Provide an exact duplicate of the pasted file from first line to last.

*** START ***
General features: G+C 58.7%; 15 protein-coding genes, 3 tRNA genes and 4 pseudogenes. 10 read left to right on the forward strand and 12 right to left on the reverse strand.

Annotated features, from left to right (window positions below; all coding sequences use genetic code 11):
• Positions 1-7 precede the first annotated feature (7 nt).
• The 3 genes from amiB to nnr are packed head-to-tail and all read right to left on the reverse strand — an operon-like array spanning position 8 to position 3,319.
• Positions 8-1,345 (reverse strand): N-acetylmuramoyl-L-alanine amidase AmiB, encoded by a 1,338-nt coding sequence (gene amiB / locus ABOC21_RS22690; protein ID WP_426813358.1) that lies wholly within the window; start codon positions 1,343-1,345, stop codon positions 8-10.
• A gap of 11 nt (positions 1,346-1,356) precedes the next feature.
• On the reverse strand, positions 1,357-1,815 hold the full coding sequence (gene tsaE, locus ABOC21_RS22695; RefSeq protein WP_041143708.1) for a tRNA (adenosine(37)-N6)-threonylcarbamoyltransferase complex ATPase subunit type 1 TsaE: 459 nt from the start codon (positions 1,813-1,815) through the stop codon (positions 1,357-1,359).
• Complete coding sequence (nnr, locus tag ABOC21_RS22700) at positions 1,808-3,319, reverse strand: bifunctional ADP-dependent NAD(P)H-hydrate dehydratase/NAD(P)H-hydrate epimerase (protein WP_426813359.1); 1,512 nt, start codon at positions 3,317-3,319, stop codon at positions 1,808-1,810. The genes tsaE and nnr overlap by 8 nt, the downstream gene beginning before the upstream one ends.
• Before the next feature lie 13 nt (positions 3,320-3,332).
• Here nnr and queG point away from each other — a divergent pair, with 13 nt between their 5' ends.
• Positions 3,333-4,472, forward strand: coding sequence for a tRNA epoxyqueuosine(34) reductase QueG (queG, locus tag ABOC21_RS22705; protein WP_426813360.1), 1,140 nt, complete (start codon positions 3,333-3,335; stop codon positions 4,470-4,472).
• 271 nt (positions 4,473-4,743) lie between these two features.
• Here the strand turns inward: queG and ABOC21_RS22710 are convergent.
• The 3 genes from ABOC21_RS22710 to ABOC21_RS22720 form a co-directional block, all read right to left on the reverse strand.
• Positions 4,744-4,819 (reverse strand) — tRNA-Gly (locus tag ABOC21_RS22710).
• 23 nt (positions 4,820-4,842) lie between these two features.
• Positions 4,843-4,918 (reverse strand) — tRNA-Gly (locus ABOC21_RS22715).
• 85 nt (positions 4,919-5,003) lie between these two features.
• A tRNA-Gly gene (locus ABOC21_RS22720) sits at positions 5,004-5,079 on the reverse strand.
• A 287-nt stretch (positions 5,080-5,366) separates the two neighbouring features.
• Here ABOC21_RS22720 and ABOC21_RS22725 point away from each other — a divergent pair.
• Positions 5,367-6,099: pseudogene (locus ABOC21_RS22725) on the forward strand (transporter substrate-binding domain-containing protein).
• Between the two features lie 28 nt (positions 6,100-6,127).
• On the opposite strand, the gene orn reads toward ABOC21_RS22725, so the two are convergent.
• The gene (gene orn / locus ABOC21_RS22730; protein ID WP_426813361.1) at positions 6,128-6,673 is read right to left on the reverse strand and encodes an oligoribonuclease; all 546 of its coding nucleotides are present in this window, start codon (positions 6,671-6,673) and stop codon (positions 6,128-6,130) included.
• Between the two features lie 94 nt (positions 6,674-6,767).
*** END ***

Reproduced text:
General features: G+C 58.7%; 15 protein-coding genes, 3 tRNA genes and 4 pseudogenes. 10 read left to right on the forward strand and 12 right to left on the reverse strand.

Annotated features, from left to right (window positions below; all coding sequences use genetic code 11):
• Positions 1-7 precede the first annotated feature (7 nt).
• The 3 genes from amiB to nnr are packed head-to-tail and all read right to left on the reverse strand — an operon-like array spanning position 8 to position 3,319.
• Positions 8-1,345 (reverse strand): N-acetylmuramoyl-L-alanine amidase AmiB, encoded by a 1,338-nt coding sequence (gene amiB / locus ABOC21_RS22690; protein ID WP_426813358.1) that lies wholly within the window; start codon positions 1,343-1,345, stop codon positions 8-10.
• A gap of 11 nt (positions 1,346-1,356) precedes the next feature.
• On the reverse strand, positions 1,357-1,815 hold the full coding sequence (gene tsaE, locus ABOC21_RS22695; RefSeq protein WP_041143708.1) for a tRNA (adenosine(37)-N6)-threonylcarbamoyltransferase complex ATPase subunit type 1 TsaE: 459 nt from the start codon (positions 1,813-1,815) through the stop codon (positions 1,357-1,359).
• Complete coding sequence (nnr, locus tag ABOC21_RS22700) at positions 1,808-3,319, reverse strand: bifunctional ADP-dependent NAD(P)H-hydrate dehydratase/NAD(P)H-hydrate epimerase (protein WP_426813359.1); 1,512 nt, start codon at positions 3,317-3,319, stop codon at positions 1,808-1,810. The genes tsaE and nnr overlap by 8 nt, the downstream gene beginning before the upstream one ends.
• Before the next feature lie 13 nt (positions 3,320-3,332).
• Here nnr and queG point away from each other — a divergent pair, with 13 nt between their 5' ends.
• Positions 3,333-4,472, forward strand: coding sequence for a tRNA epoxyqueuosine(34) reductase QueG (queG, locus tag ABOC21_RS22705; protein WP_426813360.1), 1,140 nt, complete (start codon positions 3,333-3,335; stop codon positions 4,470-4,472).
• 271 nt (positions 4,473-4,743) lie between these two features.
• Here the strand turns inward: queG and ABOC21_RS22710 are convergent.
• The 3 genes from ABOC21_RS22710 to ABOC21_RS22720 form a co-directional block, all read right to left on the reverse strand.
• Positions 4,744-4,819 (reverse strand) — tRNA-Gly (locus tag ABOC21_RS22710).
• 23 nt (positions 4,820-4,842) lie between these two features.
• Positions 4,843-4,918 (reverse strand) — tRNA-Gly (locus ABOC21_RS22715).
• 85 nt (positions 4,919-5,003) lie between these two features.
• A tRNA-Gly gene (locus ABOC21_RS22720) sits at positions 5,004-5,079 on the reverse strand.
• A 287-nt stretch (positions 5,080-5,366) separates the two neighbouring features.
• Here ABOC21_RS22720 and ABOC21_RS22725 point away from each other — a divergent pair.
• Positions 5,367-6,099: pseudogene (locus ABOC21_RS22725) on the forward strand (transporter substrate-binding domain-containing protein).
• Between the two features lie 28 nt (positions 6,100-6,127).
• On the opposite strand, the gene orn reads toward ABOC21_RS22725, so the two are convergent.
• The gene (gene orn / locus ABOC21_RS22730; protein ID WP_426813361.1) at positions 6,128-6,673 is read right to left on the reverse strand and encodes an oligoribonuclease; all 546 of its coding nucleotides are present in this window, start codon (positions 6,671-6,673) and stop codon (positions 6,128-6,130) included.
• Between the two features lie 94 nt (positions 6,674-6,767).